The narrative structure of this novel is similar to other books in the series, particularly SILENCE OF THE GRAVE, in which two stories unfold. It’s not clear who is involved in one of them, whether they are chronologically synced up, or how exactly the stories are related until, toward the end, the two narratives click together. In its quiet, thoughtful, and understated way, this novel explores the tragedy of unfinished stories and the fact that even when a mystery is solved, it leaves many fundamental questions unanswered.

Readers of the series will be pleased to learn that another volume in the series, a prequel set in the 1970s, has been published in Iceland. Let’s hope it will be translated into English before too long.

review roundup

At Crime Scraps, Norm reviews Liza Marklund’s latest Annika Bengtzon thriller, Borderline which involves international intrigue and a hostage situation. Does it make me a bad person to be pleased that Annika’s annoying ex is a hostage? It sounds very good (and not just because Thomas is in trouble.)

At Petrona Remembered, there’s a fascinating email exchange/converation between Neil Smith and Liza Marklund about The Long Shadow and its translation and possible reception by English readers. Fascinating! And it ends on a cliffhanger . . .

The Guardian credits the popularity of Scandinavian crime for a boom in translated fiction in the UK.

Crime Fiction Lover provides a lovely tribute and overview of the Martin Beck Series written by Jeremy McGraw

At Crime Review, Tracy Johnson reviews Aren Dahl’s To the Top of the Mountain, who feels the humanity of the characters adds to their appeal.

At Reviewing the Evidence, Yvonne Klein unpacks the multiple plot strands and global locations for Jussi Alder-Olsen’s latest entry in the Carl Mørckseries, The Marco Effect, making it sound very well worth reading.

She makes a reference to an interview with the author in the Huffington Post, which is also worth a read. The author mentions that in addition to a Danish film version of the first in the series, there’s talk of a U.S. television adaptation of the characters, possibly s Hmm…

Ms. Wordopolis reviews an earlier book in Arnaldur Indridason’s Erlendur series, Voices. She finds it’s not the best in the bunch, but it’s still a favorite series. “It’s a reminder to me to spend less time on new releases and catch up on older books.” I’m so glad you feel that way!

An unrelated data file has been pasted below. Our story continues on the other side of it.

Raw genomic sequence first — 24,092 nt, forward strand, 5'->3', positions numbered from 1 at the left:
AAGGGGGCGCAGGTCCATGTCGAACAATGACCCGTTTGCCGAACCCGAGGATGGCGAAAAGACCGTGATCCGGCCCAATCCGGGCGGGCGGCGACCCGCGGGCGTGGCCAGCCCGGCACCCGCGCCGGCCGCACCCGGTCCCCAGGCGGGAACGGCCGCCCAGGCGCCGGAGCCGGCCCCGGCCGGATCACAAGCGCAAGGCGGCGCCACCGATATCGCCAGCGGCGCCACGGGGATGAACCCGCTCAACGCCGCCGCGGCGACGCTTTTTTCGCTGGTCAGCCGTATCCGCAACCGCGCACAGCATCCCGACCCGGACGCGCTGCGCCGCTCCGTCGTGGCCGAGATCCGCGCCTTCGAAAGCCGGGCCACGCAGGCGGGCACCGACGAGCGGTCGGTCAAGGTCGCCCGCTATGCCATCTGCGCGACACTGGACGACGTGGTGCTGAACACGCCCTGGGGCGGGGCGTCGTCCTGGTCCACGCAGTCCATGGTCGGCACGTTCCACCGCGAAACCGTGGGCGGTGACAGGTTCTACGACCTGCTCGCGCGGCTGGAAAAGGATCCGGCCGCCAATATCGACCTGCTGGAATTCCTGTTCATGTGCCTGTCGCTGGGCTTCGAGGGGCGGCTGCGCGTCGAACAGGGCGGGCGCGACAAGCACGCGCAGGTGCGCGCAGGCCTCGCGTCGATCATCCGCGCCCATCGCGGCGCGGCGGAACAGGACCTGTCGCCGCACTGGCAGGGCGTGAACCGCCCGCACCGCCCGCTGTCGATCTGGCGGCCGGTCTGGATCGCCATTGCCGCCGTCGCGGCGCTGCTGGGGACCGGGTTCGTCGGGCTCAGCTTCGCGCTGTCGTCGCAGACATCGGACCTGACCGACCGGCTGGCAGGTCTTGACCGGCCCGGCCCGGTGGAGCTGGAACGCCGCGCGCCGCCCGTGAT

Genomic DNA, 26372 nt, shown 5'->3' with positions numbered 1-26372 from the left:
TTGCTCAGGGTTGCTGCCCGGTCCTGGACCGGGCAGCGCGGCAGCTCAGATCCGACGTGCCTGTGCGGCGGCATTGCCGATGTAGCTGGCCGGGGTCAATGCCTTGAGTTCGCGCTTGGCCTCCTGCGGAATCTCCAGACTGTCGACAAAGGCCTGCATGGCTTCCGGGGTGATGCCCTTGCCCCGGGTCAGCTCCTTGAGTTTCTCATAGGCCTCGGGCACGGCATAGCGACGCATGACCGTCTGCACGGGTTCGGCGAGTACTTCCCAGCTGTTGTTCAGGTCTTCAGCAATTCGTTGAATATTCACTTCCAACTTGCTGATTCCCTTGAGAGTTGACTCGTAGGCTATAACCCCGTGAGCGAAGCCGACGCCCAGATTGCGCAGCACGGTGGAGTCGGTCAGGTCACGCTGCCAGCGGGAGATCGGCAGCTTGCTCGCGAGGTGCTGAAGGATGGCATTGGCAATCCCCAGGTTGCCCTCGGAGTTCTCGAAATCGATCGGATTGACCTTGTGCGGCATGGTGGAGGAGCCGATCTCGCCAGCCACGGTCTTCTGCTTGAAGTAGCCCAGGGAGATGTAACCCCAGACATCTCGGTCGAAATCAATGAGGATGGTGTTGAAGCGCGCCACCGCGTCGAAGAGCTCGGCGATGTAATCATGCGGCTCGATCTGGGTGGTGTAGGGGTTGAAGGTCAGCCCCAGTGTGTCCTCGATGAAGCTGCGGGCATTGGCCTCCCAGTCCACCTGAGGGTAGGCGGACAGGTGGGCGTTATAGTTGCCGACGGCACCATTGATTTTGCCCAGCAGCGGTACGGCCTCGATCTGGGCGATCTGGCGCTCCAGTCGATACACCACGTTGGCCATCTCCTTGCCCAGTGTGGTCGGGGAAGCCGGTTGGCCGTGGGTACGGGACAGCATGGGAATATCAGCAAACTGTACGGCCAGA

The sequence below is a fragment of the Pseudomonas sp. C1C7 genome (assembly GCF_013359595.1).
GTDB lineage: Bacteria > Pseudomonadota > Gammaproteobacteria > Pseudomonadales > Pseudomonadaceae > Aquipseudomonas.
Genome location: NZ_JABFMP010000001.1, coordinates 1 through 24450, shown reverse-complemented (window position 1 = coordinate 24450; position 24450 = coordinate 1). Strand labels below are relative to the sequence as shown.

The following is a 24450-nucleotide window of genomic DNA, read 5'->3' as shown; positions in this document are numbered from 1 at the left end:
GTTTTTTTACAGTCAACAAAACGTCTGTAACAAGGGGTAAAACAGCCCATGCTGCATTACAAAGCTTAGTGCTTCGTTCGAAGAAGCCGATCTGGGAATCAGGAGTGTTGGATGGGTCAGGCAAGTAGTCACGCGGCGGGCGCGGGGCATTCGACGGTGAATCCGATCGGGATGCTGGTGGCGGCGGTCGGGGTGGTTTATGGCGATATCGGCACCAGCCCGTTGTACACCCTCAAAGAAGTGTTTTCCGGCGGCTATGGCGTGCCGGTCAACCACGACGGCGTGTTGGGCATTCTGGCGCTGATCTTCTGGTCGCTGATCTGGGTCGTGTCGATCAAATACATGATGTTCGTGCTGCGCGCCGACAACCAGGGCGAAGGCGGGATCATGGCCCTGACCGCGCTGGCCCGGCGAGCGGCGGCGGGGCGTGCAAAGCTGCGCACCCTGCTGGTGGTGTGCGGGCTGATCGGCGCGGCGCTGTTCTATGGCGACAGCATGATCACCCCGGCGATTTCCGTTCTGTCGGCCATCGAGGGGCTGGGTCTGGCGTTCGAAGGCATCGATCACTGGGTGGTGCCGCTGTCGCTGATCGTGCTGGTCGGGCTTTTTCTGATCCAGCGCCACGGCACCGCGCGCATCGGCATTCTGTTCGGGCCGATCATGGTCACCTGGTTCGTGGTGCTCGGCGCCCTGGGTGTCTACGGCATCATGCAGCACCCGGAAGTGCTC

Ms. Wordopolis also thinks the second volume of the Minnesota Trilogy, Vidar Sundstol’s Only the Dead, is a much tighter, very different sort of book from the first. I agree with her that it will be interesting to see what the third and final volume is like.

Laura Root also reviews the book at Euro Crime, finding it both unexpected and gripping. (Ditto.)

Staci Alesi (“the Book Bitch”) also reviews that book for Booklist and says though it is short – almost a novella – it’s dark, beautifully written, and suspenseful.

Jose Ignacio Esrcribano reviews (in two languages!) Arnaldur Indridason’s Strange Shores, which finishes the Erlunder series (chronologically, at least). He enjoyed it very much, as did I.

At International Noir Fiction, Glenn Harper reviews Jo Nesbo’s Police, in which Harry Hole is off stage for a good bit of the action, and speculates whether the end is really the end – or not.

Sarah Ward reviews Black Noise by Pekka Hiltunen at Crimepieces and wonders whether it qualifies as Scaninavian crime, given it’s set in London. She finds it has a promising story about social media that unfortunately goes awry, becoming quite implausible. She hopes for better next time.

She also reviews Elsebeth Egholm’s Three Dog Night, a Danish novel about a recently-released convict who moves to a remote community only to meet a prison mate who is, unfortunately, dead. She says it has a well-constructed plot with a good ending though some of the characters in the fraying community can be hard to keep straight. She’s looking forward to the sequel, coming out in the UK soon.